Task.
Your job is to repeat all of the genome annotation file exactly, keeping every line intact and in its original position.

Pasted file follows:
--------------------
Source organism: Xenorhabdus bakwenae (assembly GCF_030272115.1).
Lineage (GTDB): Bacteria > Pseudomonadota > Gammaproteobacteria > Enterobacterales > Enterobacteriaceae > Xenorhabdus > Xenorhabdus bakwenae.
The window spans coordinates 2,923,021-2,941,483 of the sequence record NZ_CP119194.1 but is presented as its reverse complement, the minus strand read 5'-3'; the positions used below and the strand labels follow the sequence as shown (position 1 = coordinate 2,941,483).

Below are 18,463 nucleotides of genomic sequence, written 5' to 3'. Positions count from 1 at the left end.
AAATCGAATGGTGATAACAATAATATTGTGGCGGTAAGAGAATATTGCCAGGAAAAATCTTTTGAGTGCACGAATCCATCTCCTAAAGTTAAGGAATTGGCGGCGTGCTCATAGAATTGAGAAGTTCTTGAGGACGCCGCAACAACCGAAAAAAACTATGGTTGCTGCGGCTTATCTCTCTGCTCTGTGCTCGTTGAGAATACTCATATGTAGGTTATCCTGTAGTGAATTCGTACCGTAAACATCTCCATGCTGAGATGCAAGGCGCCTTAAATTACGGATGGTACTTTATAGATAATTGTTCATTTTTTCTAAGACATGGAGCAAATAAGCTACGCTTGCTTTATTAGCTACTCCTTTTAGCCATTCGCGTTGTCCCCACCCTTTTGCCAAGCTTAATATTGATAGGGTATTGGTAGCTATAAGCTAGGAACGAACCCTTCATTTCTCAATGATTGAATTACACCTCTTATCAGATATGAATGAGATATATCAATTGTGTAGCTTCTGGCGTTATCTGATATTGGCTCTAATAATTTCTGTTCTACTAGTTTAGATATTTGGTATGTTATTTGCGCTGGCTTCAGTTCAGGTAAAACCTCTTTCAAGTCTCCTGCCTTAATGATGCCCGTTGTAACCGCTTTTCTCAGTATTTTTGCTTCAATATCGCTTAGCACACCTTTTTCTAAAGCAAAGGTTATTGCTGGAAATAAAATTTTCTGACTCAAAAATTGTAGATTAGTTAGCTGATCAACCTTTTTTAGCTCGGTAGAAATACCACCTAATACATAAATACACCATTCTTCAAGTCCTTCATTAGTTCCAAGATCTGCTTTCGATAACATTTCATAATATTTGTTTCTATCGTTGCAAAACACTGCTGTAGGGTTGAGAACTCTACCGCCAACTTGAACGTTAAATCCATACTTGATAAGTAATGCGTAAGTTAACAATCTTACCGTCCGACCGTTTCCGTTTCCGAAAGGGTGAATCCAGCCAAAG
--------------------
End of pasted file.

Source organism: Xenorhabdus bakwenae (assembly GCF_030272115.1).
Lineage (GTDB): Bacteria > Pseudomonadota > Gammaproteobacteria > Enterobacterales > Enterobacteriaceae > Xenorhabdus > Xenorhabdus bakwenae.
The window spans coordinates 2,923,021-2,941,483 of the sequence record NZ_CP119194.1 but is presented as its reverse complement, the minus strand read 5'-3'; the positions used below and the strand labels follow the sequence as shown (position 1 = coordinate 2,941,483).

Below are 18,463 nucleotides of genomic sequence, written 5' to 3'. Positions count from 1 at the left end.
AAATCGAATGGTGATAACAATAATATTGTGGCGGTAAGAGAATATTGCCAGGAAAAATCTTTTGAGTGCACGAATCCATCTCCTAAAGTTAAGGAATTGGCGGCGTGCTCATAGAATTGAGAAGTTCTTGAGGACGCCGCAACAACCGAAAAAAACTATGGTTGCTGCGGCTTATCTCTCTGCTCTGTGCTCGTTGAGAATACTCATATGTAGGTTATCCTGTAGTGAATTCGTACCGTAAACATCTCCATGCTGAGATGCAAGGCGCCTTAAATTACGGATGGTACTTTATAGATAATTGTTCATTTTTTCTAAGACATGGAGCAAATAAGCTACGCTTGCTTTATTAGCTACTCCTTTTAGCCATTCGCGTTGTCCCCACCCTTTTGCCAAGCTTAATATTGATAGGGTATTGGTAGCTATAAGCTAGGAACGAACCCTTCATTTCTCAATGATTGAATTACACCTCTTATCAGATATGAATGAGATATATCAATTGTGTAGCTTCTGGCGTTATCTGATATTGGCTCTAATAATTTCTGTTCTACTAGTTTAGATATTTGGTATGTTATTTGCGCTGGCTTCAGTTCAGGTAAAACCTCTTTCAAGTCTCCTGCCTTAATGATGCCCGTTGTAACCGCTTTTCTCAGTATTTTTGCTTCAATATCGCTTAGCACACCTTTTTCTAAAGCAAAGGTTATTGCTGGAAATAAAATTTTCTGACTCAAAAATTGTAGATTAGTTAGCTGATCAACCTTTTTTAGCTCGGTAGAAATACCACCTAATACATAAATACACCATTCTTCAAGTCCTTCATTAGTTCCAAGATCTGCTTTCGATAACATTTCATAATATTTGTTTCTATCGTTGCAAAACACTGCTGTAGGGTTGAGAACTCTACCGCCAACTTGAACGTTAAATCCATACTTGATAAGTAATGCGTAAGTTAACAATCTTACCGTCCGACCGTTTCCGTTTCCGAAAGGGTGAATCCAGCCAAAG